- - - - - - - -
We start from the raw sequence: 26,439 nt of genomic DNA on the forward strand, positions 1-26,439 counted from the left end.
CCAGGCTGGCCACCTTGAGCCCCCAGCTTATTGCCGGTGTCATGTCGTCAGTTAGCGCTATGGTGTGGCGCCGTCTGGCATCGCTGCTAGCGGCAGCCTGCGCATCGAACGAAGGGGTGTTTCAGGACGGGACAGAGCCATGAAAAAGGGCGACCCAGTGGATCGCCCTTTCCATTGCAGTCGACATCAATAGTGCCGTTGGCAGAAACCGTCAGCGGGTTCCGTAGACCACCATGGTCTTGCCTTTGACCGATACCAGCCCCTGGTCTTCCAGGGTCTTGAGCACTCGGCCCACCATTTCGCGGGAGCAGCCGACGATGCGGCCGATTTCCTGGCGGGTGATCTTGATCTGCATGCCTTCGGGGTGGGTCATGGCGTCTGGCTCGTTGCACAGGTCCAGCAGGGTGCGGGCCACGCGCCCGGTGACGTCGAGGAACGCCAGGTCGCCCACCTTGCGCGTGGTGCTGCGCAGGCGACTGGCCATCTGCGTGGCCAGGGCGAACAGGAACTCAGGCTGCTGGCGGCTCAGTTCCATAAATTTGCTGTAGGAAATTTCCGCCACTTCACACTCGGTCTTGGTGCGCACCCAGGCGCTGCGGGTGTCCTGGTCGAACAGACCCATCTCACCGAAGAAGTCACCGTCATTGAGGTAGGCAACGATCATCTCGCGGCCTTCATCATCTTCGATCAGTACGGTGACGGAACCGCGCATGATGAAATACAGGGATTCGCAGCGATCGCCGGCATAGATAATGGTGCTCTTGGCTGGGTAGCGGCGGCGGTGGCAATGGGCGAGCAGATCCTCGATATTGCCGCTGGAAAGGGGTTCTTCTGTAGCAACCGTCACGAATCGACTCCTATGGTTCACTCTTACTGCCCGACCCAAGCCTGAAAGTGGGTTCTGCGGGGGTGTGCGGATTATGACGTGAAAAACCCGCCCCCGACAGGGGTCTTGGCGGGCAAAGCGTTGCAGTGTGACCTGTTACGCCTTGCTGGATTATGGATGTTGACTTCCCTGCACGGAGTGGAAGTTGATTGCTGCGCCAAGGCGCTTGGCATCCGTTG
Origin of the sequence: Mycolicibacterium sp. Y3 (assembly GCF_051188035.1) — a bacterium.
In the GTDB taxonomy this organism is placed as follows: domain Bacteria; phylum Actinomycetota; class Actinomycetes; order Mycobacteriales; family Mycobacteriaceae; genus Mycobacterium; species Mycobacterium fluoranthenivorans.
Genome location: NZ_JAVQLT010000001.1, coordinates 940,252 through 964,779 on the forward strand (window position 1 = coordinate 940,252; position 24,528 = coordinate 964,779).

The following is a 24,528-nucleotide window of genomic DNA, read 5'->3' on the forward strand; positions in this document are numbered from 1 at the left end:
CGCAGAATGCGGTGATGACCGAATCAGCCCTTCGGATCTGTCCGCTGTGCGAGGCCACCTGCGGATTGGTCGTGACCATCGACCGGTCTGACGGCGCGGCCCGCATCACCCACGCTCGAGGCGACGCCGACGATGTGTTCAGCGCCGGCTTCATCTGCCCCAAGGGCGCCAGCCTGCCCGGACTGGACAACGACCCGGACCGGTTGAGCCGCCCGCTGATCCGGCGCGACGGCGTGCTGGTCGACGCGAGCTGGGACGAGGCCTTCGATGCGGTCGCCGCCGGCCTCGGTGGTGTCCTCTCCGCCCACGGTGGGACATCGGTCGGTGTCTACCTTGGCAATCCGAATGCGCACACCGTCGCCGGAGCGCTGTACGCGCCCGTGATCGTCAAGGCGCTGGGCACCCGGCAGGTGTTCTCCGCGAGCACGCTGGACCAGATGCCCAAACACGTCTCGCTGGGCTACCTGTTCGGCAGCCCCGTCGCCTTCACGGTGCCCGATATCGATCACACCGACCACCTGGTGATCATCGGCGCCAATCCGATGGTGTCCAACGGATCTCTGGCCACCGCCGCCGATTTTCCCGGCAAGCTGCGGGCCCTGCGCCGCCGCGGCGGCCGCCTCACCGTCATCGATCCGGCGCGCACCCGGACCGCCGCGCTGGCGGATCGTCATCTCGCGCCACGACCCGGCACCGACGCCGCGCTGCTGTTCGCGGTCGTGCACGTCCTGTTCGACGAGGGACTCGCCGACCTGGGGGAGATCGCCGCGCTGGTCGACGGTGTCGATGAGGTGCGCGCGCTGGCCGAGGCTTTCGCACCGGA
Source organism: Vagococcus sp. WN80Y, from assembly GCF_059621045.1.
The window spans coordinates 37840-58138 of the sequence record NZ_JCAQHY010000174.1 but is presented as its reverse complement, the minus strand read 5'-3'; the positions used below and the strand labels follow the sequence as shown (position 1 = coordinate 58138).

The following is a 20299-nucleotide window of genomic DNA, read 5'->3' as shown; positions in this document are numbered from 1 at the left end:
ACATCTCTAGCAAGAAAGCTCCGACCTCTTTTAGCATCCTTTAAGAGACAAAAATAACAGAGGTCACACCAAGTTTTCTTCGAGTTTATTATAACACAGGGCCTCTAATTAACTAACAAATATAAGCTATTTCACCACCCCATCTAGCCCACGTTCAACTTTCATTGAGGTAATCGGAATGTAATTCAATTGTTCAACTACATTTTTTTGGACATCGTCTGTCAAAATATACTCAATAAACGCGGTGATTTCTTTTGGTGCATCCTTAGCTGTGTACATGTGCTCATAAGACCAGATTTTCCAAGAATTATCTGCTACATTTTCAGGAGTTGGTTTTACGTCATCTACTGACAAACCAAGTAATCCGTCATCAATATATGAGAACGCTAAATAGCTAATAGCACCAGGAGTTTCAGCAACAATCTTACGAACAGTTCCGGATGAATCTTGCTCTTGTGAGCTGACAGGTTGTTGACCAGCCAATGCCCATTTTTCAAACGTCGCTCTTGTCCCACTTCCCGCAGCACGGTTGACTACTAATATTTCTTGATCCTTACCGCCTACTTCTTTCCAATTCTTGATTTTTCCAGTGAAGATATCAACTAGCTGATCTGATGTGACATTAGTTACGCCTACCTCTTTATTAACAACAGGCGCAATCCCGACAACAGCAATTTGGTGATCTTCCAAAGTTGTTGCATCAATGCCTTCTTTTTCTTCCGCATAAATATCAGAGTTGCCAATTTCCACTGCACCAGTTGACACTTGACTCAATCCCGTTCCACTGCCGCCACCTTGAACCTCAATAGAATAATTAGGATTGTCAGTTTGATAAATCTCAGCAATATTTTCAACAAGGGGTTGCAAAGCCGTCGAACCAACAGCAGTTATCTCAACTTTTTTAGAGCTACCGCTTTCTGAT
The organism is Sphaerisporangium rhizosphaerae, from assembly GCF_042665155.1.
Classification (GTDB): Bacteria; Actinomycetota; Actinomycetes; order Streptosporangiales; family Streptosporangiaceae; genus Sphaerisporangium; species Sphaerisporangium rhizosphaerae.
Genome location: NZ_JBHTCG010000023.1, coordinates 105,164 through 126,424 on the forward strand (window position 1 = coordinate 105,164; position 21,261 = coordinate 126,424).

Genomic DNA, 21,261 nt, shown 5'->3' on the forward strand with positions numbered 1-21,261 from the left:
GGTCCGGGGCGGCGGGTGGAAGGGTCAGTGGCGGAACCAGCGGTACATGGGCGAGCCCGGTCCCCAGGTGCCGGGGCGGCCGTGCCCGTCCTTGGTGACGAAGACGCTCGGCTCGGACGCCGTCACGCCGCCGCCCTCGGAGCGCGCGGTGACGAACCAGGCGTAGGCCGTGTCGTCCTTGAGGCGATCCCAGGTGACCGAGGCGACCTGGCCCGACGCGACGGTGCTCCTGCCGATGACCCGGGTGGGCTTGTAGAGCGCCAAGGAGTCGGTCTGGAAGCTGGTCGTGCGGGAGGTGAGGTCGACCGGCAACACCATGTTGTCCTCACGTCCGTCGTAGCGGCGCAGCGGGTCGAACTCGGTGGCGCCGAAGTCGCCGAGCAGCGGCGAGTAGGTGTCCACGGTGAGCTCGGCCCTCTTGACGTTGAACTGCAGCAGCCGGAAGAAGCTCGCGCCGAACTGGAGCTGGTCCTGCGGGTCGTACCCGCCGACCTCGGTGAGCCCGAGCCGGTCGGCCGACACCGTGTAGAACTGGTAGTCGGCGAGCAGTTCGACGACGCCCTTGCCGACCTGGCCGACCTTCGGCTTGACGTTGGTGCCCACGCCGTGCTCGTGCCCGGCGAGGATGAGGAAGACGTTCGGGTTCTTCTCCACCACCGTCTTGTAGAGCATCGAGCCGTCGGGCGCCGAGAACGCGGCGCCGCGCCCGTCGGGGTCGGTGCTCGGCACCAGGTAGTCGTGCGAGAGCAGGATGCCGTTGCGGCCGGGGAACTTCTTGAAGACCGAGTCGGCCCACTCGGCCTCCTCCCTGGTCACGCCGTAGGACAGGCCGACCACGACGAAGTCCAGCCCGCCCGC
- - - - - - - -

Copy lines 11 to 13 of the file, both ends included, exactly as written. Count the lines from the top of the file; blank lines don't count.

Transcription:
ACATCTCTAGCAAGAAAGCTCCGACCTCTTTTAGCATCCTTTAAGAGACAAAAATAACAGAGGTCACACCAAGTTTTCTTCGAGTTTATTATAACACAGGGCCTCTAATTAACTAACAAATATAAGCTATTTCACCACCCCATCTAGCCCACGTTCAACTTTCATTGAGGTAATCGGAATGTAATTCAATTGTTCAACTACATTTTTTTGGACATCGTCTGTCAAAATATACTCAATAAACGCGGTGATTTCTTTTGGTGCATCCTTAGCTGTGTACATGTGCTCATAAGACCAGATTTTCCAAGAATTATCTGCTACATTTTCAGGAGTTGGTTTTACGTCATCTACTGACAAACCAAGTAATCCGTCATCAATATATGAGAACGCTAAATAGCTAATAGCACCAGGAGTTTCAGCAACAATCTTACGAACAGTTCCGGATGAATCTTGCTCTTGTGAGCTGACAGGTTGTTGACCAGCCAATGCCCATTTTTCAAACGTCGCTCTTGTCCCACTTCCCGCAGCACGGTTGACTACTAATATTTCTTGATCCTTACCGCCTACTTCTTTCCAATTCTTGATTTTTCCAGTGAAGATATCAACTAGCTGATCTGATGTGACATTAGTTACGCCTACCTCTTTATTAACAACAGGCGCAATCCCGACAACAGCAATTTGGTGATCTTCCAAAGTTGTTGCATCAATGCCTTCTTTTTCTTCCGCATAAATATCAGAGTTGCCAATTTCCACTGCACCAGTTGACACTTGACTCAATCCCGTTCCACTGCCGCCACCTTGAACCTCAATAGAATAATTAGGATTGTCAGTTTGATAAATCTCAGCAATATTTTCAACAAGGGGTTGCAAAGCCGTCGAACCAACAGCAGTTATCTCAACTTTTTTAGAGCTACCGCTTTCTGAT
The organism is Sphaerisporangium rhizosphaerae, from assembly GCF_042665155.1.
Classification (GTDB): Bacteria; Actinomycetota; Actinomycetes; order Streptosporangiales; family Streptosporangiaceae; genus Sphaerisporangium; species Sphaerisporangium rhizosphaerae.